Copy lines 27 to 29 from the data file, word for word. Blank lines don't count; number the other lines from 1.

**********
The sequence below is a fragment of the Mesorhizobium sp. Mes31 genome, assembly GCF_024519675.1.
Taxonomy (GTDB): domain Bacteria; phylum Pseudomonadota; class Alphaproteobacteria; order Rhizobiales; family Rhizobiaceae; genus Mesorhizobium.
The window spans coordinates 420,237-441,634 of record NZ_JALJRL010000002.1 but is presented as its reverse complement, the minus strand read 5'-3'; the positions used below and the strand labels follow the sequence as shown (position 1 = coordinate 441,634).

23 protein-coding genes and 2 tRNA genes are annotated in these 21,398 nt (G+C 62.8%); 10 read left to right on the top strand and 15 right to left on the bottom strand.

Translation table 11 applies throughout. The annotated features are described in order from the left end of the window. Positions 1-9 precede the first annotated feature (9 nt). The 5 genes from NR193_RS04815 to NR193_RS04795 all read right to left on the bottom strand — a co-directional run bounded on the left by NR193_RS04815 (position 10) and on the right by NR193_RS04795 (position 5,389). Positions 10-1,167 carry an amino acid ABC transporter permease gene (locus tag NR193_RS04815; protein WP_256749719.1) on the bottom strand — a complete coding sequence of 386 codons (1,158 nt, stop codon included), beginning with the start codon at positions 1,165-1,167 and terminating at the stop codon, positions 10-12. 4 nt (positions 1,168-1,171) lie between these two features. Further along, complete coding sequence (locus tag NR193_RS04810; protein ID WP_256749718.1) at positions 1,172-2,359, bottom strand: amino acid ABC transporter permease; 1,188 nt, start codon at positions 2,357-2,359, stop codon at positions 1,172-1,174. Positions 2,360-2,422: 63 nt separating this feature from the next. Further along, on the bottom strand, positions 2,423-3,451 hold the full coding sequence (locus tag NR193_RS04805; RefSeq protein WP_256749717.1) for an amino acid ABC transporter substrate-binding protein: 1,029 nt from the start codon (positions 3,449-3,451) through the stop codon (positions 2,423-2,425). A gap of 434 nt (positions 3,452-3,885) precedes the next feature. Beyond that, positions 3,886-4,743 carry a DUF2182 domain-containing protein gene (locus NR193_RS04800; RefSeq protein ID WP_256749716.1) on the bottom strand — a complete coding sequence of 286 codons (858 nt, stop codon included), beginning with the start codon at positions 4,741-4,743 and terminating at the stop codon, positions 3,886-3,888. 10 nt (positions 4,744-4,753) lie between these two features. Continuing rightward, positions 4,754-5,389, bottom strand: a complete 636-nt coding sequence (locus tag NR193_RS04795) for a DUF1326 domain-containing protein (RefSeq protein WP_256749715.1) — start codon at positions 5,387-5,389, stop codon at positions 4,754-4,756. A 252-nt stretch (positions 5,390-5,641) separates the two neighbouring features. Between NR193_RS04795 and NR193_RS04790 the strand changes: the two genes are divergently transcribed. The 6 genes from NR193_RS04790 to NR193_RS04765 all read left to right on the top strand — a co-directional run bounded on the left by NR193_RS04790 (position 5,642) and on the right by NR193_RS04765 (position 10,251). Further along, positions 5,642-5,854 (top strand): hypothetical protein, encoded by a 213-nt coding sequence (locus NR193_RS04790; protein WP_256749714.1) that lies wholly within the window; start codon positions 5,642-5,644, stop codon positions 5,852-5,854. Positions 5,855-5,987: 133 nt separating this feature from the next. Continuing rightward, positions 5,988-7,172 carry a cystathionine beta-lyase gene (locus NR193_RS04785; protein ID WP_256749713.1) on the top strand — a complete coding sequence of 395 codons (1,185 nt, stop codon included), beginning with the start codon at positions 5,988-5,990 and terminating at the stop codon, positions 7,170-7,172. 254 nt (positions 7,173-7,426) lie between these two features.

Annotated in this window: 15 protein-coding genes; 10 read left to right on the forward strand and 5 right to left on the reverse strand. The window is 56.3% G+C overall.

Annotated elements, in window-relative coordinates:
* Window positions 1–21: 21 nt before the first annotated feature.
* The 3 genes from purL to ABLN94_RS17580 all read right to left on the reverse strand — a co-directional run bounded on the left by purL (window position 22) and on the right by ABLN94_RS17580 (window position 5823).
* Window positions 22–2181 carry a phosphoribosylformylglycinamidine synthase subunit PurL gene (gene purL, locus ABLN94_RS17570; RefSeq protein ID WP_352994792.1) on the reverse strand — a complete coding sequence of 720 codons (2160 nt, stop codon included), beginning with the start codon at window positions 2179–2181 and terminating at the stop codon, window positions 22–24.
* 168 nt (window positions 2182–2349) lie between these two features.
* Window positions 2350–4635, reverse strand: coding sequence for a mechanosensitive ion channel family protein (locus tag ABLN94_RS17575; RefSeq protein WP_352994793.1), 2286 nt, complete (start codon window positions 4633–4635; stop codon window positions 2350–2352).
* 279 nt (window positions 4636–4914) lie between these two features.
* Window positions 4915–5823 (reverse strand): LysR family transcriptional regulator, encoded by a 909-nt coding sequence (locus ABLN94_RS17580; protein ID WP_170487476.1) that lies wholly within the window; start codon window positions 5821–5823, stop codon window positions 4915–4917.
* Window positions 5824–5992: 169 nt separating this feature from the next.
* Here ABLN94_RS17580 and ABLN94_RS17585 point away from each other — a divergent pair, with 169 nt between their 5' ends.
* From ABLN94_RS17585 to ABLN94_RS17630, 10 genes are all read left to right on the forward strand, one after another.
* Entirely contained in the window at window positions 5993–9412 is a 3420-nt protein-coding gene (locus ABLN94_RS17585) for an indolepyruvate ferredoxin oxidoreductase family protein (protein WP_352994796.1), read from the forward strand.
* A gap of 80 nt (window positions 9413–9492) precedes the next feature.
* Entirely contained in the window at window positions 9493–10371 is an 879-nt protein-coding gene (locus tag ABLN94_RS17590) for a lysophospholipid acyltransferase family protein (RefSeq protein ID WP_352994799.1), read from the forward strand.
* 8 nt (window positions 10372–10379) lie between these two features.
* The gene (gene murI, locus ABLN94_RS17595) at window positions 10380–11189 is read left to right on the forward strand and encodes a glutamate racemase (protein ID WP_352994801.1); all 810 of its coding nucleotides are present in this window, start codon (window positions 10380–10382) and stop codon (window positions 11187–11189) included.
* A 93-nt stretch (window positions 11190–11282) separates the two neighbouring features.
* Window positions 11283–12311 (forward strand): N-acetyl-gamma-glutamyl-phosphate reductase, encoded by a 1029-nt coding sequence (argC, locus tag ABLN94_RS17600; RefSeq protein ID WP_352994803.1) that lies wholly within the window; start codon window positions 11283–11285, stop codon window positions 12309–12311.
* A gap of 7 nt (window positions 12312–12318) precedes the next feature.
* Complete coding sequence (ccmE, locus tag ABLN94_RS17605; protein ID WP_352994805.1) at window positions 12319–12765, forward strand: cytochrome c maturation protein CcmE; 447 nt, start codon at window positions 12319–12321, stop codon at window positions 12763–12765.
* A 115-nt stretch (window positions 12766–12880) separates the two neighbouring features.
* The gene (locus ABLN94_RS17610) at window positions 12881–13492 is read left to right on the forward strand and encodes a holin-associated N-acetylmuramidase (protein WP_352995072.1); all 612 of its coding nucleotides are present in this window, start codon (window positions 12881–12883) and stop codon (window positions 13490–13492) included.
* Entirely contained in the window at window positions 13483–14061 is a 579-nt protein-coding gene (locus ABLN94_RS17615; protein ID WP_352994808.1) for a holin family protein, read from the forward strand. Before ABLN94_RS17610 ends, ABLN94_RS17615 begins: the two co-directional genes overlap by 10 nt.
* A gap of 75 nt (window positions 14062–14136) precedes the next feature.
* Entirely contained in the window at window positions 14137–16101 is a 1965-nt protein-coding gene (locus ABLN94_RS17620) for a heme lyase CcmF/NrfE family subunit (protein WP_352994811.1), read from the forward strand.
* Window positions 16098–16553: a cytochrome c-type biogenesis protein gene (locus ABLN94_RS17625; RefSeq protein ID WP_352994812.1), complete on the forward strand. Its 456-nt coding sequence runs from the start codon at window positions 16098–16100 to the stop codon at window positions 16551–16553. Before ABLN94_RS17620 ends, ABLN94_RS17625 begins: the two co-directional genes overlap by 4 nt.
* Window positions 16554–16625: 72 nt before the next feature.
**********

* A 115-nt stretch (window positions 12766–12880) separates the two neighbouring features.
* The gene (locus ABLN94_RS17610) at window positions 12881–13492 is read left to right on the forward strand and encodes a holin-associated N-acetylmuramidase (protein WP_352995072.1); all 612 of its coding nucleotides are present in this window, start codon (window positions 12881–12883) and stop codon (window positions 13490–13492) included.
* Entirely contained in the window at window positions 13483–14061 is a 579-nt protein-coding gene (locus ABLN94_RS17615; protein ID WP_352994808.1) for a holin family protein, read from the forward strand. Before ABLN94_RS17610 ends, ABLN94_RS17615 begins: the two co-directional genes overlap by 10 nt.